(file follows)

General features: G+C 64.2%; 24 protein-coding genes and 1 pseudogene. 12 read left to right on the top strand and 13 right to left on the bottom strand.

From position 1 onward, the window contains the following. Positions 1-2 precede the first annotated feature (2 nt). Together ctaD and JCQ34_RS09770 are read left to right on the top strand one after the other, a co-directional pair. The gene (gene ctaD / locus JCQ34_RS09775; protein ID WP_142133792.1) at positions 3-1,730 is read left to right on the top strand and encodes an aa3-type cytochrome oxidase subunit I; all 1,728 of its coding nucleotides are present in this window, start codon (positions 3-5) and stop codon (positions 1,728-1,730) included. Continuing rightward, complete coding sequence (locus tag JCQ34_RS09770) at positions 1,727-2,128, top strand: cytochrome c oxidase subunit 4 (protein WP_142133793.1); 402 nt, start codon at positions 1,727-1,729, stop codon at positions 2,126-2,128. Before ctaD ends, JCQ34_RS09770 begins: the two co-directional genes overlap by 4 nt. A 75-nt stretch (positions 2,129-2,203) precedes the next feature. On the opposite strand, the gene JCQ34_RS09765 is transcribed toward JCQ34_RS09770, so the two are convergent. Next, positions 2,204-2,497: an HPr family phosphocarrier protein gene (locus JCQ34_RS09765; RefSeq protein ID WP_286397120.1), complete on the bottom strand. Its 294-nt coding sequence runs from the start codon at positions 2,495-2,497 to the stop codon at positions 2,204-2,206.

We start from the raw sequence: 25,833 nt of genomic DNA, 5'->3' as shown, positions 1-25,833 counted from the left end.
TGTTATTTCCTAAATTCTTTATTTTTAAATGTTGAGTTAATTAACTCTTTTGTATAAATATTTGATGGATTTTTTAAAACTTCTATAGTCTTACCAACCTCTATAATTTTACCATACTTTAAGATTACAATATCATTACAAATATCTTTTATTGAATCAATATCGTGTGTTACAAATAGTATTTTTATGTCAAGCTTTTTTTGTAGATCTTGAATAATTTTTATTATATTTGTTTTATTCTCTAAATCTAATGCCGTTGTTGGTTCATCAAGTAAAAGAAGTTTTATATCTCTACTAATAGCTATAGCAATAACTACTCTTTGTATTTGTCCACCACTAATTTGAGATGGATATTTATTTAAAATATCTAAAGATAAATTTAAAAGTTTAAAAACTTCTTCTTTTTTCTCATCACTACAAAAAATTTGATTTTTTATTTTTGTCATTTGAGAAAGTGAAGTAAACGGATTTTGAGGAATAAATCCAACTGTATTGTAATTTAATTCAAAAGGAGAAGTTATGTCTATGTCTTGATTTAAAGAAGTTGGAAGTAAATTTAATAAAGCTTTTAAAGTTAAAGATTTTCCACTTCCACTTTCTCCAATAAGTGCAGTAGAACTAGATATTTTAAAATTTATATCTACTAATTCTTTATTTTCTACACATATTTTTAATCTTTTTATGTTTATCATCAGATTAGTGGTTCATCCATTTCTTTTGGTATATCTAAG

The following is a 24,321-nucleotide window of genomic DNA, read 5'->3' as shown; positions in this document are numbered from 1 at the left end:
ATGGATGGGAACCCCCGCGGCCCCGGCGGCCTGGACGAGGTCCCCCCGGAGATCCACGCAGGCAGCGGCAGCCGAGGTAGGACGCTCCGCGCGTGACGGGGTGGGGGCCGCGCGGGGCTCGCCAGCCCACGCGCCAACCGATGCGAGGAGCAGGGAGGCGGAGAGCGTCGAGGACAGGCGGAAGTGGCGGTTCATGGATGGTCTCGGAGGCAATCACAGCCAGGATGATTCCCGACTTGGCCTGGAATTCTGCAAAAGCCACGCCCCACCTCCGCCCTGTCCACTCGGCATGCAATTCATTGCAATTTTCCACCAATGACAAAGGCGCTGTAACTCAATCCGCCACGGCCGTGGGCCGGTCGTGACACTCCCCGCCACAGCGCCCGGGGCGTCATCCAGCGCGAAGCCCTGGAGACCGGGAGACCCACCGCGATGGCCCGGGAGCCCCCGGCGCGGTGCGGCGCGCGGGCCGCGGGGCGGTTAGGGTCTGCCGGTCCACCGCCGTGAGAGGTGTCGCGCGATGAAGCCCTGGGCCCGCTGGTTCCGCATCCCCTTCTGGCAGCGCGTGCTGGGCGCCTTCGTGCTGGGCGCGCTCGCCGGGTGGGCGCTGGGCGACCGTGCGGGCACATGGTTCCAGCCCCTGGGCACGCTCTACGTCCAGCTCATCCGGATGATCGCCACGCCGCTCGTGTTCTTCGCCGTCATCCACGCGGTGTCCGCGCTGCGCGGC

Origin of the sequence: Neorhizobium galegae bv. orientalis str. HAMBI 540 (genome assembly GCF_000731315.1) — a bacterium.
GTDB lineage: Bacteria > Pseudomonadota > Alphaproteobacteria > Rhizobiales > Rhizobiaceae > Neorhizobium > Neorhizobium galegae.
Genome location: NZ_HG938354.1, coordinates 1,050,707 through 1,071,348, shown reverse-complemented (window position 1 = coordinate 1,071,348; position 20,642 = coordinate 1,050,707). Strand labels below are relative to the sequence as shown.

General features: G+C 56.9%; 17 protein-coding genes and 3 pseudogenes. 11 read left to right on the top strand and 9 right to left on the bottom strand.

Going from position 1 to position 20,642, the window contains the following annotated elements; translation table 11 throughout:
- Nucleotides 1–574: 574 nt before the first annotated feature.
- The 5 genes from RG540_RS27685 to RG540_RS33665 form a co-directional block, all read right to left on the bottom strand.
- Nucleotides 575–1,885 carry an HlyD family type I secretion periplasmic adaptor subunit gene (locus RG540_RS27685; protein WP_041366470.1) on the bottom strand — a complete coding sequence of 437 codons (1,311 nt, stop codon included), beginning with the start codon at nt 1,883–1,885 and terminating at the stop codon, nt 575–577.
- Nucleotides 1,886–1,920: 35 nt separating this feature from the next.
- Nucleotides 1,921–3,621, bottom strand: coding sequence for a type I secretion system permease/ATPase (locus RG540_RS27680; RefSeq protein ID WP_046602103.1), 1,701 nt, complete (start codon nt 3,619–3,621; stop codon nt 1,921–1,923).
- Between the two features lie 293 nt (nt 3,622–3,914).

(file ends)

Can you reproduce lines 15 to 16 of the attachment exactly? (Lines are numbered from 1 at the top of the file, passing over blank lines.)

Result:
- Nucleotides 1,886–1,920: 35 nt separating this feature from the next.
- Nucleotides 1,921–3,621, bottom strand: coding sequence for a type I secretion system permease/ATPase (locus RG540_RS27680; RefSeq protein ID WP_046602103.1), 1,701 nt, complete (start codon nt 3,619–3,621; stop codon nt 1,921–1,923).